The 28-year-old director of the nonprofit New Harvest is helping to build a foundation of research for cellular agriculture in America.

By Kristine Wong and Civil Eats
Updated May 24, 2017
© Nadja Oertelt

Isha Datar has dedicated her career to making the meat industry more sustainable. Though she grew up in the capital of Canada's Alberta province, a global center of the oil and gas industry, the 28-year-old Edmonton native is playing a key role in the emerging world of alternative meat and milk proteins.

Datar is the executive director of an NYC-based non-profit called New Harvest, which is focused on expanding the field of cellular agriculture—the practice of growing animal products like chicken, turkey, and beef from cell cultures.

"I'm introducing diversity into what animal products are," she says.

Supporters have touted the small-but-growing field as a promising and sustainable way to feed a world population that's projected to reach 9.6 billion by 2050. Because farmland will be at a premium by mid-century, growing protein in a lab could free up more land to grow food. It could also reduce the water footprint that’s currently needed to grow an equivalent amount of traditionally farmed meat. With a smaller number of cows belching methane into the environment—a more potent greenhouse gas than carbon dioxide—cellular agriculture could help slow global warming, and it could also diminish the practice of slaughtering fully-grown animals.

"Factory farming is like coal mining," Datar says. "In the past we relied a lot on coal, but it's dangerous and dirty, and now we have a lot of alternative energy—so we've relied less on coal... Likewise, if we introduce diversity into what an animal product is, we'll have a greater ability to feed the world."

It will be 20 to 30 years before burgers made in laboratories could be hitting your supermarket shelves, according to Mark Post, the Maastrict University researcher behind the test-tube burger bankrolled by Google founder Sergey Brin back in 2013. And a 2015 study found that the amount of heat and electricity needed to grow the necessary cells will cut into its overall sustainability. Still, there has been some progress: Since the burger's debut, the cost of production for one patty has gone down from $325,000 to less than $12.

Datar—who spent time in her youth growing vegetables at the dairy farm where her mother worked—recalls a transformative moment when she realized the massive scale of the world's environmental problems.

"In fourth grade, we went on a field trip to this landfill and the people guiding us were saying that a diaper doesn't biodegrade for 80 years," she says. "I couldn't help but think about how big the pile of garbage I will leave behind is. I thought, 'Wouldn't it be ideal if everyone on earth just left no trace?'"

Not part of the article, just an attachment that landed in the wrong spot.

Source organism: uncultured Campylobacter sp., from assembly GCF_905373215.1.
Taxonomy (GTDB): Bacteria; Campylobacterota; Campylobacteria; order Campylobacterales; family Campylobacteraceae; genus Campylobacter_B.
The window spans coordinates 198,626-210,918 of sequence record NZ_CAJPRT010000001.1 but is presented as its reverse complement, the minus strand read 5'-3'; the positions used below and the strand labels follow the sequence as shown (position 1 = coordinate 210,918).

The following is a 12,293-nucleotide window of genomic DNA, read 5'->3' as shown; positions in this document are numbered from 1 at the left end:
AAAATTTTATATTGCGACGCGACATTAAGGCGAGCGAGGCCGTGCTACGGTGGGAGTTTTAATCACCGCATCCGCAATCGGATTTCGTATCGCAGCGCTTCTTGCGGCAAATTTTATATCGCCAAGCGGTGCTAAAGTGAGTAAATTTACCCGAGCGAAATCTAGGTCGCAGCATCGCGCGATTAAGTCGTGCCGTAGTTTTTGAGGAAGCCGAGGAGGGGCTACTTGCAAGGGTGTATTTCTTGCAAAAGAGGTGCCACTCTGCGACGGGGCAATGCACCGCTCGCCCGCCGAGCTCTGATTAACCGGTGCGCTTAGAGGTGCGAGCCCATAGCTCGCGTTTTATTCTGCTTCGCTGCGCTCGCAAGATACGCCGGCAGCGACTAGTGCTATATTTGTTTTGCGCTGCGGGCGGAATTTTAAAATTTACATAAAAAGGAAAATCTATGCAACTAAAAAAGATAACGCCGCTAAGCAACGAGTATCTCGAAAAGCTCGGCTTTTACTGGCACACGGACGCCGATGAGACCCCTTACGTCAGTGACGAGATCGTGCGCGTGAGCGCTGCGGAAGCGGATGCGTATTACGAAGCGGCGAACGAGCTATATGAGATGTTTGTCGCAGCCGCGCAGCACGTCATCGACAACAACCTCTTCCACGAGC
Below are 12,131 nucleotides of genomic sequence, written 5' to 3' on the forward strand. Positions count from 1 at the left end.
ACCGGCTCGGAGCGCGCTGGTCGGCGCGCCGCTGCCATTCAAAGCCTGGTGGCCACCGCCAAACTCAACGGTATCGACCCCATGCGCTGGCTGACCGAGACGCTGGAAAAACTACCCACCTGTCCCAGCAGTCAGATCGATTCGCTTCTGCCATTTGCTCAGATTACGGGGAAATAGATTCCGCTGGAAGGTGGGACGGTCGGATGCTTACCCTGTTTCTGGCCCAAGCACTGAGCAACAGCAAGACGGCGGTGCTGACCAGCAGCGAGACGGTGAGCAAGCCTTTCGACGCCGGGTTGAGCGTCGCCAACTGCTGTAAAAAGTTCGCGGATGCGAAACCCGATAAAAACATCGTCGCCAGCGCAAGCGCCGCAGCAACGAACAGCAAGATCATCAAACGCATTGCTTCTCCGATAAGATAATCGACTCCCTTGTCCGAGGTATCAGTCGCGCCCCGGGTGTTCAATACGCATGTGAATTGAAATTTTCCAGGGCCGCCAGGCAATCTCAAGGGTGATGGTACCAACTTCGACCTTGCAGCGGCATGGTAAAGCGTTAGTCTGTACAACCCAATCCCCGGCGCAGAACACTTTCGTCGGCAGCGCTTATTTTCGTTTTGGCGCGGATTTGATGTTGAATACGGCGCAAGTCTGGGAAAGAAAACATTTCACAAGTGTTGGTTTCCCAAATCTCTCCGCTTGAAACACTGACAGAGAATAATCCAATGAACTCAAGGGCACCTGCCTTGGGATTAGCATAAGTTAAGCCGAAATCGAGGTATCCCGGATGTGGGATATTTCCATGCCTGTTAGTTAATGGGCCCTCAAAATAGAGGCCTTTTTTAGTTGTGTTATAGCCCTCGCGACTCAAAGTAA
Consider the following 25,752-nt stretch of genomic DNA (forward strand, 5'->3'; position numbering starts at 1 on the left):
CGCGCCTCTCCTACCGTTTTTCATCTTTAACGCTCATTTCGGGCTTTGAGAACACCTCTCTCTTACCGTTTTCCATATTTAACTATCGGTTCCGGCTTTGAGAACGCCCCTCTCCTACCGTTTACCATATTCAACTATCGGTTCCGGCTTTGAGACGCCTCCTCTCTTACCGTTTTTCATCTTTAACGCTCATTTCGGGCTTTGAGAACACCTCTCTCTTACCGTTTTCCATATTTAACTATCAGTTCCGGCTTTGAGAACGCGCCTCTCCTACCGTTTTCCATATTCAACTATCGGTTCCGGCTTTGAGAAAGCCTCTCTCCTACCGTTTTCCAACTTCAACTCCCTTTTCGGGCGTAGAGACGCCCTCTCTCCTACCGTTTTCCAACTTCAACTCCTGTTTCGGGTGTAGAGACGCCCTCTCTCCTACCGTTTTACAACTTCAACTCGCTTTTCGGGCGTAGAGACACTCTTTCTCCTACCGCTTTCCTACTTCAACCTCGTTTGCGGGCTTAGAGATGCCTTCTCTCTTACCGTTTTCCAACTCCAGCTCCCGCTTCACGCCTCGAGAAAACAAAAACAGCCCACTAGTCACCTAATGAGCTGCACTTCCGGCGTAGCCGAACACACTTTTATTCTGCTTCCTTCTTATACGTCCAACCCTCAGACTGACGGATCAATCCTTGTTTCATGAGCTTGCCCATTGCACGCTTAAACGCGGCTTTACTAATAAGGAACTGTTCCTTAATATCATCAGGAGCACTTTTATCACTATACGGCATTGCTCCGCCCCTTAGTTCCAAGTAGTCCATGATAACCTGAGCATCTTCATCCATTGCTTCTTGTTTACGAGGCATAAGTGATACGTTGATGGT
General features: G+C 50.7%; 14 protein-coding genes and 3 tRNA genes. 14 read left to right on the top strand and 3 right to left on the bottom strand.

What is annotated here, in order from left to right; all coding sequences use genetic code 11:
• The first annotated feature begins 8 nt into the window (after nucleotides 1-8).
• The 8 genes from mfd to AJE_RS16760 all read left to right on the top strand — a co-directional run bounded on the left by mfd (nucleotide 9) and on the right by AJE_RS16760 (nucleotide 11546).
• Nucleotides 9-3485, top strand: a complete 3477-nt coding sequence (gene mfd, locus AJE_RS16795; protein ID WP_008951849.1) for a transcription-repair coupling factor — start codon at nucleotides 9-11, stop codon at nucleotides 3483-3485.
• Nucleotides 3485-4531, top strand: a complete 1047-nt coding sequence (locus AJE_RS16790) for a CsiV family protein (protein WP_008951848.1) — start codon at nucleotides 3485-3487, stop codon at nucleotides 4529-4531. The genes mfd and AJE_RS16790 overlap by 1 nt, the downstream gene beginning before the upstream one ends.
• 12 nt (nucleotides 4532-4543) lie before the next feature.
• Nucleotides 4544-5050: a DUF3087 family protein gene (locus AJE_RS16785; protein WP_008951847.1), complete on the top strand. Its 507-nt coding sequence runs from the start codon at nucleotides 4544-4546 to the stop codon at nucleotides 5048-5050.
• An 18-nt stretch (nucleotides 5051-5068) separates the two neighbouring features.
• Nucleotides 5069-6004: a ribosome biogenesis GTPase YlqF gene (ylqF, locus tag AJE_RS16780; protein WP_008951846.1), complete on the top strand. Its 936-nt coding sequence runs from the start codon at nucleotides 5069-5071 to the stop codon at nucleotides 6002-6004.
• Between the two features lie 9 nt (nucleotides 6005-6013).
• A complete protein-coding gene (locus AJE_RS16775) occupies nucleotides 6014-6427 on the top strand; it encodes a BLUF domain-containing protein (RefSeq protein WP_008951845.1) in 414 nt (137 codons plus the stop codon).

In 2013, Datar got the opportunity to put this thinking into action when she became the executive director of New Harvest. The organization strives to further cellular agriculture by building infrastructure and providing research funding and collaboration opportunities for scientists, academics, industry players, and policymakers.

During her second year at the helm, Datar co-founded two companies that have proved to be early leaders in the cellular ag scene: Perfect Day Foods (formerly known as Muufri) and Clara Foods. Both companies take yeasts and turn them into milk and egg proteins in the lab—without involving cows or chickens. As a co-founder of both companies, Datar chose to donate her equity to New Harvest to help further cellular agriculture research, rather than putting it in her own name.

With the infusion of funds, New Harvest has expanded quickly. The group provides grant funding for researchers every year, and it recently established a seed grant program for universities to fund cellular agriculture research. In 2016, New Harvest also launched its first graduate student fellowship.

Given that the field is so new, Datar’s strategy for New Harvest is not to focus on funding the development of one particular kind of lab-grown cells. Instead, she wants to help support cellular agriculture research at what is still a relatively early stage; researchers are largely still in the R&D phases of their projects (for example, Clara Foods' egg substitute and Perfect Day Foods' dairy-less milk have yet to hit the market).

"The amount of hype is disproportionate to what is actually going on," Datar says. "There's only a very small number of groups doing this research ... In five years, I'd like to see an institute of cell agriculture at several universities around the world."